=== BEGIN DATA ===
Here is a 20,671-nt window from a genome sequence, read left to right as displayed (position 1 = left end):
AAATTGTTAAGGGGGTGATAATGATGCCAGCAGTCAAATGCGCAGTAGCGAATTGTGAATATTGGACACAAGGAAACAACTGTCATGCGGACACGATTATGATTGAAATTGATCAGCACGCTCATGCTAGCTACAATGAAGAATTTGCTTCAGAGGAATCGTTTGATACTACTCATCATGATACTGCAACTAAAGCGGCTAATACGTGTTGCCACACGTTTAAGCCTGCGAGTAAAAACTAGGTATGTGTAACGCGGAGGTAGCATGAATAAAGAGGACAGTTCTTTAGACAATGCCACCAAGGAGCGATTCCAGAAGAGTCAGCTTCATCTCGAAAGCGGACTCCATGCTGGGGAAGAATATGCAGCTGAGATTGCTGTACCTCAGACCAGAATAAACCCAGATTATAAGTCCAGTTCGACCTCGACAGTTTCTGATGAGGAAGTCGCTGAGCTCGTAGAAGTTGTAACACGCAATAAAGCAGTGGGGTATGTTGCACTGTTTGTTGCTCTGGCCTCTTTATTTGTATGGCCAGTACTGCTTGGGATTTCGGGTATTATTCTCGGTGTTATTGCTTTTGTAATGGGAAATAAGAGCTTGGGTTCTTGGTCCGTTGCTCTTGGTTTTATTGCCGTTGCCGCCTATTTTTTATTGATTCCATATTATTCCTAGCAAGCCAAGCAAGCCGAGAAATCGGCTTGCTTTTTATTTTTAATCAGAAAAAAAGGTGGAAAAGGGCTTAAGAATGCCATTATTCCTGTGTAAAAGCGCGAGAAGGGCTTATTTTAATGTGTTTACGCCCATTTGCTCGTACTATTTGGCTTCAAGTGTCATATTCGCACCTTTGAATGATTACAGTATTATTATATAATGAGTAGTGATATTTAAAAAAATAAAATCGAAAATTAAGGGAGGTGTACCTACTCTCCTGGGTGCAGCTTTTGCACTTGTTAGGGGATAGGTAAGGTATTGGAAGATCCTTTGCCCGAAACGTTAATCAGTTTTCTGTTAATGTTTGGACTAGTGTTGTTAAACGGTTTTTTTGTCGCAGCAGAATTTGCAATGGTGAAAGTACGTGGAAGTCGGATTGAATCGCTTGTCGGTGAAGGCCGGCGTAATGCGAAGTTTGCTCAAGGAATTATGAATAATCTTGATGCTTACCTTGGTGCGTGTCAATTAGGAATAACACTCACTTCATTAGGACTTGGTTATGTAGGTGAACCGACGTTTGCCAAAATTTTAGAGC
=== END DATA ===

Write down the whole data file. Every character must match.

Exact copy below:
Here is a 20,671-nt window from a genome sequence, read left to right as displayed (position 1 = left end):
AAATTGTTAAGGGGGTGATAATGATGCCAGCAGTCAAATGCGCAGTAGCGAATTGTGAATATTGGACACAAGGAAACAACTGTCATGCGGACACGATTATGATTGAAATTGATCAGCACGCTCATGCTAGCTACAATGAAGAATTTGCTTCAGAGGAATCGTTTGATACTACTCATCATGATACTGCAACTAAAGCGGCTAATACGTGTTGCCACACGTTTAAGCCTGCGAGTAAAAACTAGGTATGTGTAACGCGGAGGTAGCATGAATAAAGAGGACAGTTCTTTAGACAATGCCACCAAGGAGCGATTCCAGAAGAGTCAGCTTCATCTCGAAAGCGGACTCCATGCTGGGGAAGAATATGCAGCTGAGATTGCTGTACCTCAGACCAGAATAAACCCAGATTATAAGTCCAGTTCGACCTCGACAGTTTCTGATGAGGAAGTCGCTGAGCTCGTAGAAGTTGTAACACGCAATAAAGCAGTGGGGTATGTTGCACTGTTTGTTGCTCTGGCCTCTTTATTTGTATGGCCAGTACTGCTTGGGATTTCGGGTATTATTCTCGGTGTTATTGCTTTTGTAATGGGAAATAAGAGCTTGGGTTCTTGGTCCGTTGCTCTTGGTTTTATTGCCGTTGCCGCCTATTTTTTATTGATTCCATATTATTCCTAGCAAGCCAAGCAAGCCGAGAAATCGGCTTGCTTTTTATTTTTAATCAGAAAAAAAGGTGGAAAAGGGCTTAAGAATGCCATTATTCCTGTGTAAAAGCGCGAGAAGGGCTTATTTTAATGTGTTTACGCCCATTTGCTCGTACTATTTGGCTTCAAGTGTCATATTCGCACCTTTGAATGATTACAGTATTATTATATAATGAGTAGTGATATTTAAAAAAATAAAATCGAAAATTAAGGGAGGTGTACCTACTCTCCTGGGTGCAGCTTTTGCACTTGTTAGGGGATAGGTAAGGTATTGGAAGATCCTTTGCCCGAAACGTTAATCAGTTTTCTGTTAATGTTTGGACTAGTGTTGTTAAACGGTTTTTTTGTCGCAGCAGAATTTGCAATGGTGAAAGTACGTGGAAGTCGGATTGAATCGCTTGTCGGTGAAGGCCGGCGTAATGCGAAGTTTGCTCAAGGAATTATGAATAATCTTGATGCTTACCTTGGTGCGTGTCAATTAGGAATAACACTCACTTCATTAGGACTTGGTTATGTAGGTGAACCGACGTTTGCCAAAATTTTAGAGC